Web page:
“I honestly feel like it’s about time,” Arreola said, suggesting his retirement. “I let it hang out. Even after breaking my hand—there was no quitting. I know I cracked him with a few punches. But he kept coming.”
Kownacki, 30, is on an opposite trajectory. Now in prime position for a world title. Saturday marked his second victory of 2019, coupled with a quick knockout in January of Gerald Washington. He ranks in the Top 5 by both the WBC and IBF, making him eligible to fight either one of the world’s beltholders in Wilder and Andy Ruiz Jr.
Jean Pascal upsets Marcus Browne for light heavyweight title
Pascal (34-6-1, 20 KO) rolled into Browne’s (23-1, 18 KO) backyard to take away his WBC light heavyweight belt—overcoming +1300 odds—knocking down the champion three times and eventually mauling him in the latter stages of a fight that would come to a screeching halt in the eighth period from a clash of heads.
Browne, dethroned, and blood above his eye, was not in the ring to hear the technical decision: 75-74 across the board for Pascal, who reclaimed championship gold at 36 years old.
“I dropped him three times,” Pascal said after the fight. “Even though it was close, I was winning the fight. We have the best rapper in the game—Drake. We have the NBA championship. And now I’m taking the light heavyweight belt back to Canada.”
Canadian faithful must have been holding their breath through the first three rounds, their man Pascal clearly on the losing end. Browne and his challenger traded power blows in the opening round, but Browne secured a lead, jabbing, and throwing at a higher output.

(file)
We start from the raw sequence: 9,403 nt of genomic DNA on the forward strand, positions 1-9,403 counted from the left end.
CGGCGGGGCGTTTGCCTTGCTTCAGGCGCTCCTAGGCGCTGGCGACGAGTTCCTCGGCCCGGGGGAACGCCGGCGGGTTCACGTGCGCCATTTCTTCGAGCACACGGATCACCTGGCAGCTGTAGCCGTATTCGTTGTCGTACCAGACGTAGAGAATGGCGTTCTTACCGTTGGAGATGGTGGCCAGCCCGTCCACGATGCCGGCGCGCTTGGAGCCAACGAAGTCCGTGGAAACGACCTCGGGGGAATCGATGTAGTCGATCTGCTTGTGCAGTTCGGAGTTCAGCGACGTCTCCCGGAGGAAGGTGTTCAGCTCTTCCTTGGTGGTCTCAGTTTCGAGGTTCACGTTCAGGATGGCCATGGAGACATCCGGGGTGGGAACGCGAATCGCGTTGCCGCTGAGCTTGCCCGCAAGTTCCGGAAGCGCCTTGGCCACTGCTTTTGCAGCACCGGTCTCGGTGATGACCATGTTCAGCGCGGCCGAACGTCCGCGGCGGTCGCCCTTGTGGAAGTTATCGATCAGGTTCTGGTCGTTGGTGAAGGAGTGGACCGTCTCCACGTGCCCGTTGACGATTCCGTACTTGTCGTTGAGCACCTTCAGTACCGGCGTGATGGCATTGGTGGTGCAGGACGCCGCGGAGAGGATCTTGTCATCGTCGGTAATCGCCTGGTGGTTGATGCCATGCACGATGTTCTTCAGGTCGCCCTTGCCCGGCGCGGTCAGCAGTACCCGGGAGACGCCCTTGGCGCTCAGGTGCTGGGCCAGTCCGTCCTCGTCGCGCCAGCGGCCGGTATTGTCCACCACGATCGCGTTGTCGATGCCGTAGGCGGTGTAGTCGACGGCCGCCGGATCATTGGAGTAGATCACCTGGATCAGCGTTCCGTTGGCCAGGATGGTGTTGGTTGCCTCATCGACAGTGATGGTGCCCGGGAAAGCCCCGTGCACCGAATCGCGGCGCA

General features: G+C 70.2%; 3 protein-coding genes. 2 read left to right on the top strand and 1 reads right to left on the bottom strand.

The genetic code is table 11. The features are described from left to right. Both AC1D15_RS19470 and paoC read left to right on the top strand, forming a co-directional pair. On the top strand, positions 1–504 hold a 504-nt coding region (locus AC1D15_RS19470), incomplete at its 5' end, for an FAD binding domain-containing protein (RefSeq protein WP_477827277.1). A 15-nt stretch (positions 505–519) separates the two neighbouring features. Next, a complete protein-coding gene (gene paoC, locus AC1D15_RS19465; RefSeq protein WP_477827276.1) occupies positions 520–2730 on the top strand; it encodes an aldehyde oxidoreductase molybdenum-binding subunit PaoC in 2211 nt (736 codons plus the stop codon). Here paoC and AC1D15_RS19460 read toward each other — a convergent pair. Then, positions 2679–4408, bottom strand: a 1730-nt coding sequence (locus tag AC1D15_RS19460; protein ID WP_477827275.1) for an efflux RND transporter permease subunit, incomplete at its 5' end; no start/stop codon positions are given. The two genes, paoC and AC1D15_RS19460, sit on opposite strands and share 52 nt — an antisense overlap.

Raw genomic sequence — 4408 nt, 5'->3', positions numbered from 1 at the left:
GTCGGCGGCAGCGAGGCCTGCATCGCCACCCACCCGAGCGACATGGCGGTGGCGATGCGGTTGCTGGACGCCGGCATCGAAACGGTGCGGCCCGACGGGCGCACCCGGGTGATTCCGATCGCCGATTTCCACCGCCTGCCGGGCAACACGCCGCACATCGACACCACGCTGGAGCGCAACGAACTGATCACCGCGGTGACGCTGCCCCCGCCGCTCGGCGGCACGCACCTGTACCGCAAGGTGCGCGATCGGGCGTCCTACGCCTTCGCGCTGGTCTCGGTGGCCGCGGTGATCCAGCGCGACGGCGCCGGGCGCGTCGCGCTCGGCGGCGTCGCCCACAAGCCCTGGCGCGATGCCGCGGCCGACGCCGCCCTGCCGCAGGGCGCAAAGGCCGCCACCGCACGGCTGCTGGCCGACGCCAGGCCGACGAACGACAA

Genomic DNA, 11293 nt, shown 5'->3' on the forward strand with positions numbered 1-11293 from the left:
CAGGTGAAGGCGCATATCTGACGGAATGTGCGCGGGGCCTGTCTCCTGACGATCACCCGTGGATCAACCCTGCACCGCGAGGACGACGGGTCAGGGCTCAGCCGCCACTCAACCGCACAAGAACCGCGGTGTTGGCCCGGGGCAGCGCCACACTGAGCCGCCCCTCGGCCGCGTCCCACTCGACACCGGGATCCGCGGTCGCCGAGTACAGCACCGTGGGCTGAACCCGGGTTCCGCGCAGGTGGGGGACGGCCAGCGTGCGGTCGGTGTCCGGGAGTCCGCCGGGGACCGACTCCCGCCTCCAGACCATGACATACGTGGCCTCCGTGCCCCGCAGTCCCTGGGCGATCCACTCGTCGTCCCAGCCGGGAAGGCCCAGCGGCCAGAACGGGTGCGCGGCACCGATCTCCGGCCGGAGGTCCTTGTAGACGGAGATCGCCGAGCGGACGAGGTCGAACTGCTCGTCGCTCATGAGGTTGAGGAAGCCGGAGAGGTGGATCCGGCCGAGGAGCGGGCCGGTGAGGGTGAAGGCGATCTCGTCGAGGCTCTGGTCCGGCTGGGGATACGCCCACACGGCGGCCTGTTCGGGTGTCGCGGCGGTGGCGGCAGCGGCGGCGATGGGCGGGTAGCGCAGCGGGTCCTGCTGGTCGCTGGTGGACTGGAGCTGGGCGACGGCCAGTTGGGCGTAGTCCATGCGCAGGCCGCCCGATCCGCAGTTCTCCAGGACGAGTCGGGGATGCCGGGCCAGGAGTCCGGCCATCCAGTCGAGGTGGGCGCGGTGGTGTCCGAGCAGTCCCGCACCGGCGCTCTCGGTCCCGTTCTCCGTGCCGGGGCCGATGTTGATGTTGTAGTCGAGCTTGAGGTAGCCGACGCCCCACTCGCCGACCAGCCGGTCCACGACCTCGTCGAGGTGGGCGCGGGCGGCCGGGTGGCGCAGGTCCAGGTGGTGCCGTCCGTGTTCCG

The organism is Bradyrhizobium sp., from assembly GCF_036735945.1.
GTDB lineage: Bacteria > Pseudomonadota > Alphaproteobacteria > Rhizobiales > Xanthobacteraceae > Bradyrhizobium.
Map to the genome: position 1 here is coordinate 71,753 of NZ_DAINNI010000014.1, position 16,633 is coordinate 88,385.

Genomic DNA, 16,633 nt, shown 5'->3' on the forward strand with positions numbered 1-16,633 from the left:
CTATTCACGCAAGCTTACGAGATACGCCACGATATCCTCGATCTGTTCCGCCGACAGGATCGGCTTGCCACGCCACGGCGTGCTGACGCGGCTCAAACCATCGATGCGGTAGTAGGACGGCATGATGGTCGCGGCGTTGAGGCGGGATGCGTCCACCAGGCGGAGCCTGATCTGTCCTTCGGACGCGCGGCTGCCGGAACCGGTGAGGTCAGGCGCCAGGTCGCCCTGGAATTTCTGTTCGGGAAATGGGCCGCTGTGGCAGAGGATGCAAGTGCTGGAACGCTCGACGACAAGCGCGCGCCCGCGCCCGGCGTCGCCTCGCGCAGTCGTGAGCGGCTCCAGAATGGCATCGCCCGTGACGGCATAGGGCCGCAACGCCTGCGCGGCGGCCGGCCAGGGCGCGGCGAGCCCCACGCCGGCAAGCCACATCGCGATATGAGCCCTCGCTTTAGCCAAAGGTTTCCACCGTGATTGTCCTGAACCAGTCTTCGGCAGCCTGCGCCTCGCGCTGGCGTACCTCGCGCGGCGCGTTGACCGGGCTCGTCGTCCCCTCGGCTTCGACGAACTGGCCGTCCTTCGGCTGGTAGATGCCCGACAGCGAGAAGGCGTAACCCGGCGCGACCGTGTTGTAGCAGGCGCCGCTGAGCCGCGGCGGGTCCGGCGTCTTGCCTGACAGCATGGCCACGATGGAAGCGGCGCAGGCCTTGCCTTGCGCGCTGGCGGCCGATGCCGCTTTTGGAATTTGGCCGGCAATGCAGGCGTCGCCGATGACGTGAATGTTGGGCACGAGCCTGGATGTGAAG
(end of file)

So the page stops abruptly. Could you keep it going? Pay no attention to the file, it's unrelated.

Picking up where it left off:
It was the same routine in the fourth frame. More jolting jabs from Browne before he began sitting down on winging lefts that backed up Pascal. But overconfident, he never saw the right hand Pascal would uncork later in the round that stretched out the champion.
Browne popped up and flashed a wide grin, beating the count, wherein Pascal chased him around with punches to close the inning.
The action picked up in the fifth, highlighted by a handful of phone booth exchanges. But with an adjustment, aiming punches to the midsection, Browne seemed to have stolen back the momentum, nicking the next two rounds.
As Pascal’s output continue to dwindle, Browne racked up more points: extending his right hand and timing a slashing left hook into Pascal leaning over. But lo! another buzzing right hand eventually clipped Browne, dropping him—again.
The champ got up smiling—deja vu setting in. But he was back on the canvas before the end of the seventh from a short exchange along the ropes, his legs unsteady.
Pascal did what he had to in the eighth round, bullying his opponent, chippy shots reigning down from all over. Just enough to snatch the remaining moments of this grudge match.
Eventually, the opposing fighters leaned into one another, a burst of sweat exploded from their colliding foreheads. Referee Gary Rosado immediately called for the ringside physician and the title tilt was over.
There was not word from Browne, who left early to lick his wounds. Tragic happenstance following his last fight, a title winning performance over Badou Jack, who was similarly cut open—cartoonishly gashed across the forehead.